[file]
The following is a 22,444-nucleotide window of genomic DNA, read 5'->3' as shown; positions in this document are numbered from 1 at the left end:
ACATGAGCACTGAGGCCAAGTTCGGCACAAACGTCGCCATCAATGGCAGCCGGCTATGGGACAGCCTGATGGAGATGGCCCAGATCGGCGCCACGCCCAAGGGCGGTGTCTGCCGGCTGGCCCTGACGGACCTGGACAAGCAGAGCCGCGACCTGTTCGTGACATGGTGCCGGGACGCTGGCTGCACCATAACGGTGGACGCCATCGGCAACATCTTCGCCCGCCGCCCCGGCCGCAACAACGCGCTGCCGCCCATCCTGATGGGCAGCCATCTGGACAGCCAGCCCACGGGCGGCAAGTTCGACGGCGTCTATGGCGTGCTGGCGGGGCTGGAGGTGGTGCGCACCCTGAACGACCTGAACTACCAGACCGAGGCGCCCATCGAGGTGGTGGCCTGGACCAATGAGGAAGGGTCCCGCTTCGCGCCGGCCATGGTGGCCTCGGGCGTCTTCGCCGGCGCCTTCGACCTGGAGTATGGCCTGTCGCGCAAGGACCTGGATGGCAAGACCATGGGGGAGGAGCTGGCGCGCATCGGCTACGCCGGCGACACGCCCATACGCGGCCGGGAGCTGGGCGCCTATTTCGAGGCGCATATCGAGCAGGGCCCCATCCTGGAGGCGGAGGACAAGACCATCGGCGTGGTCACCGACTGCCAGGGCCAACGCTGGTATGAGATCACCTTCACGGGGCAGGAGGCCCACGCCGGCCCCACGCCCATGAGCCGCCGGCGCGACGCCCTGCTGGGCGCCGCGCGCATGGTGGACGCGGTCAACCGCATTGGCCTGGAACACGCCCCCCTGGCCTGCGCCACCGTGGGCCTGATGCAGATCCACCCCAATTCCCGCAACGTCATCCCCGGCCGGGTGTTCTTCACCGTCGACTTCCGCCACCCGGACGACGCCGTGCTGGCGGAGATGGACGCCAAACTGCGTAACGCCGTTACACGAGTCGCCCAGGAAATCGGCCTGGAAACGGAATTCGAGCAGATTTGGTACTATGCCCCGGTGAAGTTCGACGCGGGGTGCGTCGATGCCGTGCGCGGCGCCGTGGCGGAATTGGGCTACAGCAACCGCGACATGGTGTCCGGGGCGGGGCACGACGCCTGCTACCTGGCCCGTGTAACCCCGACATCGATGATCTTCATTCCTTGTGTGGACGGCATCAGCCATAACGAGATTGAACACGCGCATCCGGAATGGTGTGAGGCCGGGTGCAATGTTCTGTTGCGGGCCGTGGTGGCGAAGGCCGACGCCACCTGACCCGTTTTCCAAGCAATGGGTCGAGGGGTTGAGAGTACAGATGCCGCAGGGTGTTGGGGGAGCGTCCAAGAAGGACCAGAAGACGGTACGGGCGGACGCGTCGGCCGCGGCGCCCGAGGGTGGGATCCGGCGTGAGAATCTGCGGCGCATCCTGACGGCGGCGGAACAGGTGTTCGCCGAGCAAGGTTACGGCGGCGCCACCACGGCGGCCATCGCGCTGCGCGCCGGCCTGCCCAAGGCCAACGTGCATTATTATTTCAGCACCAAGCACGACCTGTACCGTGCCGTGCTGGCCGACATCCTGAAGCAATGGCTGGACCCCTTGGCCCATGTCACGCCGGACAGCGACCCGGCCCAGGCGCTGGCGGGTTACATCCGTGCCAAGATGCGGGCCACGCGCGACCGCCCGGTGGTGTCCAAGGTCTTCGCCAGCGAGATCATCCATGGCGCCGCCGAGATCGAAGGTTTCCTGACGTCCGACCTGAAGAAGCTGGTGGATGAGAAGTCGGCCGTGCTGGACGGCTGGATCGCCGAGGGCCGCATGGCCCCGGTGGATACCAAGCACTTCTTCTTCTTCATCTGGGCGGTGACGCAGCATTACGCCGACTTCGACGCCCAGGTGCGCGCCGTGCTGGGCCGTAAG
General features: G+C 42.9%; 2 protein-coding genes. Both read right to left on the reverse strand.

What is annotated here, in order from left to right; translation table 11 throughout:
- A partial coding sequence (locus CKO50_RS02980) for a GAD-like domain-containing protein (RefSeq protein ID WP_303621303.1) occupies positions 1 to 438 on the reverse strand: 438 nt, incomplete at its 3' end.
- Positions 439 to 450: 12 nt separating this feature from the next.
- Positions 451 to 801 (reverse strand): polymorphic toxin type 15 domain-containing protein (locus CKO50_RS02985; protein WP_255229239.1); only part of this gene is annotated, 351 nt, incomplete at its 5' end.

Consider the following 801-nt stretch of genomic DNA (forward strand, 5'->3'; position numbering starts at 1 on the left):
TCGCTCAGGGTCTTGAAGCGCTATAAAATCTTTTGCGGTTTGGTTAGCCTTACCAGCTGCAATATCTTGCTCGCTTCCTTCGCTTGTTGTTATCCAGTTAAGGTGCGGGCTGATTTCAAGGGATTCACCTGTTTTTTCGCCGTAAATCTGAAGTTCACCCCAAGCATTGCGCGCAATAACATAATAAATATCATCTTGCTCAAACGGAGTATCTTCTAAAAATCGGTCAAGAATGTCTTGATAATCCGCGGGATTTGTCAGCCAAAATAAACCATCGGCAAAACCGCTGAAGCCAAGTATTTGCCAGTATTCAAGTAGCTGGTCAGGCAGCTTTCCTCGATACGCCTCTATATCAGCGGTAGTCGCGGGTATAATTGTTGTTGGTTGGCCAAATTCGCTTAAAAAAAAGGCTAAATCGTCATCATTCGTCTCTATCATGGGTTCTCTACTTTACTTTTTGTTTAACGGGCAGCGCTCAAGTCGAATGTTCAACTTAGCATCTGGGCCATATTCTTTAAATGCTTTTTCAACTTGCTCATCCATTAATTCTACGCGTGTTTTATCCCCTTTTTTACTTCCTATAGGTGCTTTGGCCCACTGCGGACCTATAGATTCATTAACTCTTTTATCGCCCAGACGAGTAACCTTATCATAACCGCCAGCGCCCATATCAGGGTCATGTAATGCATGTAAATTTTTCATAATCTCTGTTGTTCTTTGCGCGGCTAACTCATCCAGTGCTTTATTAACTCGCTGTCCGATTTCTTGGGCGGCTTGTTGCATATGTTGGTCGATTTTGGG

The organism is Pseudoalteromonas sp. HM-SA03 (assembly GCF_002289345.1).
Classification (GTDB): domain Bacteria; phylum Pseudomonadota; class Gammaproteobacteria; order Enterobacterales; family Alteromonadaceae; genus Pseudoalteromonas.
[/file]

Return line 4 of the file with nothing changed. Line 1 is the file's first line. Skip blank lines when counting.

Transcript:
What is annotated here, in order from left to right; translation table 11 throughout: